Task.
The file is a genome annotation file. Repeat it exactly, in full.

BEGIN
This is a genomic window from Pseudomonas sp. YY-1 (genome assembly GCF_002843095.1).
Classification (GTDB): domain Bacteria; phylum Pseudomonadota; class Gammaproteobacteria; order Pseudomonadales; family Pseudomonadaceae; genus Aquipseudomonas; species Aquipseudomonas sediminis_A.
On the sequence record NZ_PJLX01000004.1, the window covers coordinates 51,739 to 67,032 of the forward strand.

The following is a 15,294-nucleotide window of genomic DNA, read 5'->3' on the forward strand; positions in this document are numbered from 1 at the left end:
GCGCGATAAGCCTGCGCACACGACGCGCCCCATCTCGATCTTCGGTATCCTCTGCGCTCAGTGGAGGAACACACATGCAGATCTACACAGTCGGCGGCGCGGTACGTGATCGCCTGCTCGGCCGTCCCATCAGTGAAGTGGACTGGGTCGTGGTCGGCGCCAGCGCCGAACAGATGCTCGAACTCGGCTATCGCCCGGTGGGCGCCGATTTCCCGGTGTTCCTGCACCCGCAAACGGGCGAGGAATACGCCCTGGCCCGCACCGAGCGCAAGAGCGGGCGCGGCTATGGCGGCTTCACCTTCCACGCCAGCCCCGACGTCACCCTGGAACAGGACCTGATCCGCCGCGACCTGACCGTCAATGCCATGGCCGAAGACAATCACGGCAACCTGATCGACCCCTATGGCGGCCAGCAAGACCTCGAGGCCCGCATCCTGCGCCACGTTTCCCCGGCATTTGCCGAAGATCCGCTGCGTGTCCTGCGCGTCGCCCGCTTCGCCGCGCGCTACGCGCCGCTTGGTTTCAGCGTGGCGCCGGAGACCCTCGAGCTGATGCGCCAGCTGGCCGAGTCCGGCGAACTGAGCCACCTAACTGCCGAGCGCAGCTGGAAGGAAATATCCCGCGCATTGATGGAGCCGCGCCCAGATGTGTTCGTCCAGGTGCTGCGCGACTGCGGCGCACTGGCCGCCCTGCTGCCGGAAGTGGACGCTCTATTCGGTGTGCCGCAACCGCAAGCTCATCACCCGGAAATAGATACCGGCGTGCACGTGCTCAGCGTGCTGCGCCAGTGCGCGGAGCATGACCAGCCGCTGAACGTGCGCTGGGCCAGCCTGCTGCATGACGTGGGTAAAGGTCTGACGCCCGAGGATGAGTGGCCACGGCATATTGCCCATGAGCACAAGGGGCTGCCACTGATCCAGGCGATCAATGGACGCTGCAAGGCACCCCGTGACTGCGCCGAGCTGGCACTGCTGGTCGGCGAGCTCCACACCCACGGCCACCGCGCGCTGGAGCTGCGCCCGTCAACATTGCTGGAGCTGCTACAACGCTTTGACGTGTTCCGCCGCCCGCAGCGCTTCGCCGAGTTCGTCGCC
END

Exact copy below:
This is a genomic window from Pseudomonas sp. YY-1 (genome assembly GCF_002843095.1).
Classification (GTDB): domain Bacteria; phylum Pseudomonadota; class Gammaproteobacteria; order Pseudomonadales; family Pseudomonadaceae; genus Aquipseudomonas; species Aquipseudomonas sediminis_A.
On the sequence record NZ_PJLX01000004.1, the window covers coordinates 51,739 to 67,032 of the forward strand.

The following is a 15,294-nucleotide window of genomic DNA, read 5'->3' on the forward strand; positions in this document are numbered from 1 at the left end:
GCGCGATAAGCCTGCGCACACGACGCGCCCCATCTCGATCTTCGGTATCCTCTGCGCTCAGTGGAGGAACACACATGCAGATCTACACAGTCGGCGGCGCGGTACGTGATCGCCTGCTCGGCCGTCCCATCAGTGAAGTGGACTGGGTCGTGGTCGGCGCCAGCGCCGAACAGATGCTCGAACTCGGCTATCGCCCGGTGGGCGCCGATTTCCCGGTGTTCCTGCACCCGCAAACGGGCGAGGAATACGCCCTGGCCCGCACCGAGCGCAAGAGCGGGCGCGGCTATGGCGGCTTCACCTTCCACGCCAGCCCCGACGTCACCCTGGAACAGGACCTGATCCGCCGCGACCTGACCGTCAATGCCATGGCCGAAGACAATCACGGCAACCTGATCGACCCCTATGGCGGCCAGCAAGACCTCGAGGCCCGCATCCTGCGCCACGTTTCCCCGGCATTTGCCGAAGATCCGCTGCGTGTCCTGCGCGTCGCCCGCTTCGCCGCGCGCTACGCGCCGCTTGGTTTCAGCGTGGCGCCGGAGACCCTCGAGCTGATGCGCCAGCTGGCCGAGTCCGGCGAACTGAGCCACCTAACTGCCGAGCGCAGCTGGAAGGAAATATCCCGCGCATTGATGGAGCCGCGCCCAGATGTGTTCGTCCAGGTGCTGCGCGACTGCGGCGCACTGGCCGCCCTGCTGCCGGAAGTGGACGCTCTATTCGGTGTGCCGCAACCGCAAGCTCATCACCCGGAAATAGATACCGGCGTGCACGTGCTCAGCGTGCTGCGCCAGTGCGCGGAGCATGACCAGCCGCTGAACGTGCGCTGGGCCAGCCTGCTGCATGACGTGGGTAAAGGTCTGACGCCCGAGGATGAGTGGCCACGGCATATTGCCCATGAGCACAAGGGGCTGCCACTGATCCAGGCGATCAATGGACGCTGCAAGGCACCCCGTGACTGCGCCGAGCTGGCACTGCTGGTCGGCGAGCTCCACACCCACGGCCACCGCGCGCTGGAGCTGCGCCCGTCAACATTGCTGGAGCTGCTACAACGCTTTGACGTGTTCCGCCGCCCGCAGCGCTTCGCCGAGTTCGTCGCC